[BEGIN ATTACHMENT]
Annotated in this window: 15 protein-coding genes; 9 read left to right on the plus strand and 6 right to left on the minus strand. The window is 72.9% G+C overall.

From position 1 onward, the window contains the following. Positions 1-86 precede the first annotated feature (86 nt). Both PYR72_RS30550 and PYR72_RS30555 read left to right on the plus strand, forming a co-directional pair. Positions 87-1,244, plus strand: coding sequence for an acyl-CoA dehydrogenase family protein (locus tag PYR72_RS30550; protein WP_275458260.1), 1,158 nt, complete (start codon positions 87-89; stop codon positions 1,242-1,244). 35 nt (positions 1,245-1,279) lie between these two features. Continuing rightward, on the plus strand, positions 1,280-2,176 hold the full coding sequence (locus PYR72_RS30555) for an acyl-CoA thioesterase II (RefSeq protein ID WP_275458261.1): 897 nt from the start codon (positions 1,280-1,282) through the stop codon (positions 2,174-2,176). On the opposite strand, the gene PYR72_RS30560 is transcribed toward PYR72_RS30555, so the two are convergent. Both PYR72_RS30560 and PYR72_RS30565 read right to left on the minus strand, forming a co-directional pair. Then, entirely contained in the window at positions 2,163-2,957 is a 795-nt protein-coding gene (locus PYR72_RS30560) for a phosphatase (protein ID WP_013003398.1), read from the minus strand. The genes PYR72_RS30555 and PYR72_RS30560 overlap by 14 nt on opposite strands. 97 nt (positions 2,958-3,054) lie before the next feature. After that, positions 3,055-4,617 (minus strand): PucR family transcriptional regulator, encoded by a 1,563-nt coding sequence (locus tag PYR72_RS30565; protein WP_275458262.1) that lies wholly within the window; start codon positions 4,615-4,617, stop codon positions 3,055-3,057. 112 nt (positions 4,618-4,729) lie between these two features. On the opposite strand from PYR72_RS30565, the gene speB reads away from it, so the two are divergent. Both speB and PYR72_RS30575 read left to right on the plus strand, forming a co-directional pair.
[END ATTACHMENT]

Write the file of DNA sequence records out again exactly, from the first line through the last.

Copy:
Annotated in this window: 15 protein-coding genes; 9 read left to right on the plus strand and 6 right to left on the minus strand. The window is 72.9% G+C overall.

From position 1 onward, the window contains the following. Positions 1-86 precede the first annotated feature (86 nt). Both PYR72_RS30550 and PYR72_RS30555 read left to right on the plus strand, forming a co-directional pair. Positions 87-1,244, plus strand: coding sequence for an acyl-CoA dehydrogenase family protein (locus tag PYR72_RS30550; protein WP_275458260.1), 1,158 nt, complete (start codon positions 87-89; stop codon positions 1,242-1,244). 35 nt (positions 1,245-1,279) lie between these two features. Continuing rightward, on the plus strand, positions 1,280-2,176 hold the full coding sequence (locus PYR72_RS30555) for an acyl-CoA thioesterase II (RefSeq protein ID WP_275458261.1): 897 nt from the start codon (positions 1,280-1,282) through the stop codon (positions 2,174-2,176). On the opposite strand, the gene PYR72_RS30560 is transcribed toward PYR72_RS30555, so the two are convergent. Both PYR72_RS30560 and PYR72_RS30565 read right to left on the minus strand, forming a co-directional pair. Then, entirely contained in the window at positions 2,163-2,957 is a 795-nt protein-coding gene (locus PYR72_RS30560) for a phosphatase (protein ID WP_013003398.1), read from the minus strand. The genes PYR72_RS30555 and PYR72_RS30560 overlap by 14 nt on opposite strands. 97 nt (positions 2,958-3,054) lie before the next feature. After that, positions 3,055-4,617 (minus strand): PucR family transcriptional regulator, encoded by a 1,563-nt coding sequence (locus tag PYR72_RS30565; protein WP_275458262.1) that lies wholly within the window; start codon positions 4,615-4,617, stop codon positions 3,055-3,057. 112 nt (positions 4,618-4,729) lie between these two features. On the opposite strand from PYR72_RS30565, the gene speB reads away from it, so the two are divergent. Both speB and PYR72_RS30575 read left to right on the plus strand, forming a co-directional pair.